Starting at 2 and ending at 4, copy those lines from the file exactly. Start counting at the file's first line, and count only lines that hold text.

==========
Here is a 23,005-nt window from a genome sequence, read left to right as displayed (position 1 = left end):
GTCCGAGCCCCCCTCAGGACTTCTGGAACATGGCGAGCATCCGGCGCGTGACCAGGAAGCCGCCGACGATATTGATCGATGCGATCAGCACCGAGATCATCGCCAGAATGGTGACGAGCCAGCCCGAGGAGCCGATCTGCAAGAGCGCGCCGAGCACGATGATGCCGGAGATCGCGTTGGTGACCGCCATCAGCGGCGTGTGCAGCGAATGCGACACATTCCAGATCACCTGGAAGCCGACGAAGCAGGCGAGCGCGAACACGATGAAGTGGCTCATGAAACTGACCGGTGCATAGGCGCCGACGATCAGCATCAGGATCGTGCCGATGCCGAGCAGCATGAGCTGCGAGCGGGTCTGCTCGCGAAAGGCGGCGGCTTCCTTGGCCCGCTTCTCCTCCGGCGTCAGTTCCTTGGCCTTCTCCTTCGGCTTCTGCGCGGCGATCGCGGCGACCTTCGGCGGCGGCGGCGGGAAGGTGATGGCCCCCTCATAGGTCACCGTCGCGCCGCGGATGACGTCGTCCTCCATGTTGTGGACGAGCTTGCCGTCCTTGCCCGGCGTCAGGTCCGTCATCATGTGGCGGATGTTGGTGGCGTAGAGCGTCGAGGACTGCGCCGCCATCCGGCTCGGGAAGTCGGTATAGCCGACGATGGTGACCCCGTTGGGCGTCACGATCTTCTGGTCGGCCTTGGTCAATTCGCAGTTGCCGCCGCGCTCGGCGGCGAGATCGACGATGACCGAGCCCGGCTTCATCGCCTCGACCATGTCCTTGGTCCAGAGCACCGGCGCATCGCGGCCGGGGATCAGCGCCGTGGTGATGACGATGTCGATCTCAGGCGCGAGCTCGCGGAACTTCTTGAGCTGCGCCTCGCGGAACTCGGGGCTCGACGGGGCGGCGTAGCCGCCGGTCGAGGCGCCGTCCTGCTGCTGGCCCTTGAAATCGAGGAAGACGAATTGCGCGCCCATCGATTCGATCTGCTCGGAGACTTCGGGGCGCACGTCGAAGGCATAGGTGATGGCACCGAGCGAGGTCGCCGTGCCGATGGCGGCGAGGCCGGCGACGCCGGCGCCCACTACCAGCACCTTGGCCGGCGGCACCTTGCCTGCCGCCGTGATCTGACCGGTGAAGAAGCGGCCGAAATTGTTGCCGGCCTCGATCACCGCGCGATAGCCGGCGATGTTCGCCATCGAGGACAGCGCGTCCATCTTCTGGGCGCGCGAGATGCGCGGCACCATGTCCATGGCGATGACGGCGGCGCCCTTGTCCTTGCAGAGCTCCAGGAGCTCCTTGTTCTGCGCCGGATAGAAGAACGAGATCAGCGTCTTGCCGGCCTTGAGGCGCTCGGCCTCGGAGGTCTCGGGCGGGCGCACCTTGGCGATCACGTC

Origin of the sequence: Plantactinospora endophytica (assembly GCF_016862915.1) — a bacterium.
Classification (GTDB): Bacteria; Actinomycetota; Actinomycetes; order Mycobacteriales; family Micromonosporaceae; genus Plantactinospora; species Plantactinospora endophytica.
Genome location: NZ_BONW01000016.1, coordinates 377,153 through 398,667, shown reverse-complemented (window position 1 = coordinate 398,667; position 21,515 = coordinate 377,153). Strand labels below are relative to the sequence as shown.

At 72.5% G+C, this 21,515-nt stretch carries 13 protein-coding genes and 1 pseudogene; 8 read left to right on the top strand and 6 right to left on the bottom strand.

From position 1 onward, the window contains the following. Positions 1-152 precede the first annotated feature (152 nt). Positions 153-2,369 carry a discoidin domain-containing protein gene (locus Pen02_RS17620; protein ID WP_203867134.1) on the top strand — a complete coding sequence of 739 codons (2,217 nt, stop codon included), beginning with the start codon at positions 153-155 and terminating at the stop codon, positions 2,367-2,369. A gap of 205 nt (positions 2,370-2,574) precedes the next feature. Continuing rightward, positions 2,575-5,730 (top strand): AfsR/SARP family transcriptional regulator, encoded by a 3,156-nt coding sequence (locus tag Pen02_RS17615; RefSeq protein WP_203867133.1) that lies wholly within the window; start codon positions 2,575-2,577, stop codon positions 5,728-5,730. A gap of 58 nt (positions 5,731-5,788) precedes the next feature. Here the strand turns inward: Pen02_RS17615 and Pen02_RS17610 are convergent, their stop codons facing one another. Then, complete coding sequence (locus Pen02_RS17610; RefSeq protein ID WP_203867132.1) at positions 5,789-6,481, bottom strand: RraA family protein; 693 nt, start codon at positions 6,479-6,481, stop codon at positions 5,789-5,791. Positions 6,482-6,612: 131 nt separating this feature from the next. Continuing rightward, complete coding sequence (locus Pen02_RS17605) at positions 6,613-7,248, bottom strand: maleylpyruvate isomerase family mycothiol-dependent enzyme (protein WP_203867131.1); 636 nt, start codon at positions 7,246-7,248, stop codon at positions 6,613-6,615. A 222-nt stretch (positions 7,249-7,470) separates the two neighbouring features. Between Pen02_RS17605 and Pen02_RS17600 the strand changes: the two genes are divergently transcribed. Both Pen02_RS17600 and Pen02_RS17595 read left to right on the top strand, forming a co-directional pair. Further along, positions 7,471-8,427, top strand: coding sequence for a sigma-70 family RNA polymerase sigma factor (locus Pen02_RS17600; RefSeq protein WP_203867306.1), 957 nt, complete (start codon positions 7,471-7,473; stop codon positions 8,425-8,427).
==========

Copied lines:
GTCCGAGCCCCCCTCAGGACTTCTGGAACATGGCGAGCATCCGGCGCGTGACCAGGAAGCCGCCGACGATATTGATCGATGCGATCAGCACCGAGATCATCGCCAGAATGGTGACGAGCCAGCCCGAGGAGCCGATCTGCAAGAGCGCGCCGAGCACGATGATGCCGGAGATCGCGTTGGTGACCGCCATCAGCGGCGTGTGCAGCGAATGCGACACATTCCAGATCACCTGGAAGCCGACGAAGCAGGCGAGCGCGAACACGATGAAGTGGCTCATGAAACTGACCGGTGCATAGGCGCCGACGATCAGCATCAGGATCGTGCCGATGCCGAGCAGCATGAGCTGCGAGCGGGTCTGCTCGCGAAAGGCGGCGGCTTCCTTGGCCCGCTTCTCCTCCGGCGTCAGTTCCTTGGCCTTCTCCTTCGGCTTCTGCGCGGCGATCGCGGCGACCTTCGGCGGCGGCGGCGGGAAGGTGATGGCCCCCTCATAGGTCACCGTCGCGCCGCGGATGACGTCGTCCTCCATGTTGTGGACGAGCTTGCCGTCCTTGCCCGGCGTCAGGTCCGTCATCATGTGGCGGATGTTGGTGGCGTAGAGCGTCGAGGACTGCGCCGCCATCCGGCTCGGGAAGTCGGTATAGCCGACGATGGTGACCCCGTTGGGCGTCACGATCTTCTGGTCGGCCTTGGTCAATTCGCAGTTGCCGCCGCGCTCGGCGGCGAGATCGACGATGACCGAGCCCGGCTTCATCGCCTCGACCATGTCCTTGGTCCAGAGCACCGGCGCATCGCGGCCGGGGATCAGCGCCGTGGTGATGACGATGTCGATCTCAGGCGCGAGCTCGCGGAACTTCTTGAGCTGCGCCTCGCGGAACTCGGGGCTCGACGGGGCGGCGTAGCCGCCGGTCGAGGCGCCGTCCTGCTGCTGGCCCTTGAAATCGAGGAAGACGAATTGCGCGCCCATCGATTCGATCTGCTCGGAGACTTCGGGGCGCACGTCGAAGGCATAGGTGATGGCACCGAGCGAGGTCGCCGTGCCGATGGCGGCGAGGCCGGCGACGCCGGCGCCCACTACCAGCACCTTGGCCGGCGGCACCTTGCCTGCCGCCGTGATCTGACCGGTGAAGAAGCGGCCGAAATTGTTGCCGGCCTCGATCACCGCGCGATAGCCGGCGATGTTCGCCATCGAGGACAGCGCGTCCATCTTCTGGGCGCGCGAGATGCGCGGCACCATGTCCATGGCGATGACGGCGGCGCCCTTGTCCTTGCAGAGCTCCAGGAGCTCCTTGTTCTGCGCCGGATAGAAGAACGAGATCAGCGTCTTGCCGGCCTTGAGGCGCTCGGCCTCGGAGGTCTCGGGCGGGCGCACCTTGGCGATCACGTC

Origin of the sequence: Plantactinospora endophytica (assembly GCF_016862915.1) — a bacterium.
Classification (GTDB): Bacteria; Actinomycetota; Actinomycetes; order Mycobacteriales; family Micromonosporaceae; genus Plantactinospora; species Plantactinospora endophytica.